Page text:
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Fortress 2: Re-Entry
Directed by Geoff Murphy
Produced by John Davis
John Flock
Starring Christopher Lambert,
Aidan Rea,
David Roberson
Liz May Brice
Beth Toussaint
Cinematography Hiro Narita
Distributed by Columbia TriStar
Release date(s) March 3, 2000 (Australia)
Running time 92 min.
Language English
Budget $11,000,000 (estimated)
Preceded by Fortress

Fortress 2: Re-Entry is the sequel to the 1993 film Fortress. In the film, the principal actor Christopher Lambert reprises his role as John Henry Brennick, still on the run from the Men-tel Corporation. Lambert was the only original actor from Fortress, as his on-screen wife was re-cast and all his on-screen cell mates and the prison governor perished in the original film.



Fortress 2 takes place about 10 years after the original movie. The baby that caused them all the trouble is now grown up. The movie starts showing John in some place in Northern America. John is obviously still on the run as he carries a shotgun around with him. His son Danny tells him that Karen (John's wife and Danny's mother) wants John to come home immediately. When they arrive there are three people in the Brennicks' home. A fellow Men-Tel resistance soldier of John's, former Men-Tel Vice President and a friend of the resistance soldiers. They ask John to help them destroy Men-Tel's new power station, saying that Men-Tel is on the verge of collapse and "without their power, they have no power". John refuses and the trio leave on a boat. As John waves goodbye two Men-Tel helicopters come over the hill and John prepares his family for escape. He gets Danny and Karen to go through an underground passage and he fights the soldiers. His joyride ends up with one destroyed helicopter and an overturned Jeep, Brennick's vehicle. John is then knocked out. When John wakes up he finds himself in a room telling him that he is sentenced to death and is implanted with a behaviour modification device which causes headaches of various intensity when prisoners try to enter prohibited areas. John discovers that he is in a prison, and he finds the former Men-Tel vice president who has been implanted incorrectly and is now mentally retarded. His former soldier is also in jail, and her friend turns out to be one of the prison guards. On arrival Brennick starts making enemies. When (on a big television screen) Prison Director Teller "welcomes" the new prisoners he shows a woman receiving her death sentence, where a door is opened behind her and she is sucked out into space. The camera then goes to the other side of the door where it becomes apparent that they are in space, as Earth is shown in the background. Brennick then tries to escape in a water-delivery shuttle but is caught and sent to "The Hole" - an exposed area of the ship where John faces direct radiation from the sun, and unbearable cold when he is facing the other way. When Men-Tel's president arrives he tries to kill John by sending him out of the ship with no space suit. John manages to propel himself towards another airlock and breaks back into the prison safely. Due to the sudden decompression, the Computer Warden, Zed, is malfunctioning and cannot perform her duties correctly. John then uses the prison gun to destroy the computer and Teller is electrocuted. John and all his friends board the Shuttle and head back to Earth. The end shows John re-uniting with his family.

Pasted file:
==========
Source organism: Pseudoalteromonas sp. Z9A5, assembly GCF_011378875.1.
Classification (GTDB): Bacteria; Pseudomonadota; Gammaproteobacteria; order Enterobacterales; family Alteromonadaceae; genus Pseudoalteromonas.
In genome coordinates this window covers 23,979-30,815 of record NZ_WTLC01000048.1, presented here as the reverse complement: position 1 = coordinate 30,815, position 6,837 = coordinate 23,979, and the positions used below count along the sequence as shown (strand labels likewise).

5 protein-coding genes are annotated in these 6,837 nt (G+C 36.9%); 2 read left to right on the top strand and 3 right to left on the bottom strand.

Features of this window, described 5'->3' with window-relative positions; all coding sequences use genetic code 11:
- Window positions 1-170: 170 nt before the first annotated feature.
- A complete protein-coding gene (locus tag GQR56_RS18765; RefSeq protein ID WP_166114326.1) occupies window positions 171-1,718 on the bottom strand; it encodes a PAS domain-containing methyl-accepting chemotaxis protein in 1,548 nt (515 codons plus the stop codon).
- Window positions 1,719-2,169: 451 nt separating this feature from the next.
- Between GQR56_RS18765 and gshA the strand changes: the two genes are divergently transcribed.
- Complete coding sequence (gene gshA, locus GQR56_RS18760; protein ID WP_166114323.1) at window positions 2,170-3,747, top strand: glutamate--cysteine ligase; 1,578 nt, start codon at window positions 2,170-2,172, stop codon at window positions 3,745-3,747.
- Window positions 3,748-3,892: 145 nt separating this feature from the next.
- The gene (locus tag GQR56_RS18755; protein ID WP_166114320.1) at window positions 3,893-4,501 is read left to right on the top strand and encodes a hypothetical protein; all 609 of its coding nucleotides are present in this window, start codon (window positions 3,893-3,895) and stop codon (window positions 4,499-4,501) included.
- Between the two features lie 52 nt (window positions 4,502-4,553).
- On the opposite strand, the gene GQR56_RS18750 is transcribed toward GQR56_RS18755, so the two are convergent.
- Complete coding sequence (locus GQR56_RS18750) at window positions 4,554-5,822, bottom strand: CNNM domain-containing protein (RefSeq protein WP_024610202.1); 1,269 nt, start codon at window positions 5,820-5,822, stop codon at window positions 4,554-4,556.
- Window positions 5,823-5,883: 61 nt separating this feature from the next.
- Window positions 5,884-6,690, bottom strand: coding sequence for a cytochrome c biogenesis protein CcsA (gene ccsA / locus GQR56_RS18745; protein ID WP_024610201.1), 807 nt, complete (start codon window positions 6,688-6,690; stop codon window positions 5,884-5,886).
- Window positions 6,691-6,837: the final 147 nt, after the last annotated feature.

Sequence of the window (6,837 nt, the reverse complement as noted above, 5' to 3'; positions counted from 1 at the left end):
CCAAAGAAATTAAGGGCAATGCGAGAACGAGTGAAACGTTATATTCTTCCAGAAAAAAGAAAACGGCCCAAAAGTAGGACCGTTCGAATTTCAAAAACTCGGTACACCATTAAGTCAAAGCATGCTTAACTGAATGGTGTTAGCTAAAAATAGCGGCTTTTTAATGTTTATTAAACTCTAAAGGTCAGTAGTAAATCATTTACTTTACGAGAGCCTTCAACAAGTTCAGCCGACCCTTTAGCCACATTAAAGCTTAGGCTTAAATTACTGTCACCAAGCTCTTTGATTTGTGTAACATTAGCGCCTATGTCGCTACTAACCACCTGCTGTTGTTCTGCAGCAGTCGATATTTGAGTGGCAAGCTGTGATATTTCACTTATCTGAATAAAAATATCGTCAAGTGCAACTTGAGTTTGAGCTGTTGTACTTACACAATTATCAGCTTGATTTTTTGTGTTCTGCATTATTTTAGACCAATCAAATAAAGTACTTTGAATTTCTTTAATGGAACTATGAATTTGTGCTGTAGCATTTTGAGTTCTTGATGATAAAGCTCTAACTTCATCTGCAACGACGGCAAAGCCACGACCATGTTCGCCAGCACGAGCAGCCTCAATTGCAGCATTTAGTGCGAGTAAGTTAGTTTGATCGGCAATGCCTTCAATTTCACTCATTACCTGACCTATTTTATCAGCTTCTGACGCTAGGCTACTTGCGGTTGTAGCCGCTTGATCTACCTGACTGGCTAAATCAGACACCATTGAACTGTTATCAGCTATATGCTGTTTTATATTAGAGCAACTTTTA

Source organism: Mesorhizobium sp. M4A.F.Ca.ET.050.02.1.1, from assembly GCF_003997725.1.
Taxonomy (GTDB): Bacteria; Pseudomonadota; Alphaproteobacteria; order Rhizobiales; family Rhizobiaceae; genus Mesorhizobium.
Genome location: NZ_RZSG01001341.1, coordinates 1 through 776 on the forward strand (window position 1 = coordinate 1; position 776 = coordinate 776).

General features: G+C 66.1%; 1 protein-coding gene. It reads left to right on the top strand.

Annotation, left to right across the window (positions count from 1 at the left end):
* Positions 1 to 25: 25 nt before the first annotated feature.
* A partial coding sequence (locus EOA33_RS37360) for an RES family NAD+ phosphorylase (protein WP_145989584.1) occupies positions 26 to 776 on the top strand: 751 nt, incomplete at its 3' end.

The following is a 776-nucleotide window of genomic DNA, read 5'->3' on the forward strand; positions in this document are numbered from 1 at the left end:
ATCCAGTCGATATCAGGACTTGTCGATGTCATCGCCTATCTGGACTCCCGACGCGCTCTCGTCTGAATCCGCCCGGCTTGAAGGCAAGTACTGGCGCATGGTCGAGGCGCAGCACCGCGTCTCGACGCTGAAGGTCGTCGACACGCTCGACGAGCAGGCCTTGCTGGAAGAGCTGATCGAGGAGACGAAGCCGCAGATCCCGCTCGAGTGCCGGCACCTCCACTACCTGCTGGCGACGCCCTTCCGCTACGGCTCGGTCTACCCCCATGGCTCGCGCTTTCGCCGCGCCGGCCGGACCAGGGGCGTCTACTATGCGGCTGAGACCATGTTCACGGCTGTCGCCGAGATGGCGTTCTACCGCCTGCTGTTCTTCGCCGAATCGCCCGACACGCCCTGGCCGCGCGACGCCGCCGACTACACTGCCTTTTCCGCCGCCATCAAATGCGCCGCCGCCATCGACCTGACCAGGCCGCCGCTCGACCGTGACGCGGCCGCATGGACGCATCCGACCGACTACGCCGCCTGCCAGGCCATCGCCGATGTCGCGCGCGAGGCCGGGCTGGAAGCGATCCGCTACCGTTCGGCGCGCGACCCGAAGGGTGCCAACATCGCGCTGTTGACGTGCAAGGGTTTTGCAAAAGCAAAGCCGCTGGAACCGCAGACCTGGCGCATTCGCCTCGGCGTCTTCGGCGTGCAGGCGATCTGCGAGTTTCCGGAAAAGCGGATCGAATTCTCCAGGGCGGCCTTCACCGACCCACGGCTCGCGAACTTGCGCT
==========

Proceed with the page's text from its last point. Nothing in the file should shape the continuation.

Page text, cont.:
Critical reaction

Almar Haflidason of the BBC said: "[It's] a film that sorely lacks energy [and] various moments of action are ruined by poor camera angles and clumsy editing, [but] while it may lack the grand set of Fortress, it does boast some reasonable CGI effects and is slightly more entertaining in a cheap kind of way."[1] Kim Newman of the British Film Institute's Sight & Sound said the film "lacks [Fortress director Stuart Gordon's] wit and grit, though director Geoff Murphy makes it a decent enough ride."[2]

Nathan Shumate of Cold Fusion Video Reviews said the film is "at best, a pale imitation of the original Fortress. [...] On its own, it’s a passable movie, with an adequate budget both for sets and CGI space effects. Too bad it had to be a sequel to a superior movie, instead of something wholly its own."[3] The Science Fiction, Horror, and Fantasy Film Review said: "The action scenes are run of the mill [and] the special effects are okay and the show at least mounts to a passable action climax as the space station explodes, [but] the scripters have not endeavoured to approach this film in any more intelligent a way than they did the original."[4]


  1. ^ Fortress 2 review, Almar Haflidason, BBC, July 27 2000
  2. ^ Fortress 2 review, Kim Newman, Sight & Sound
  3. ^ Fortress 2 review, Cold Fusion Video Reviews
  4. ^ Fortress 2 review, The Science Fiction, Horror, and Fantasy Film Review, September 5, 2008

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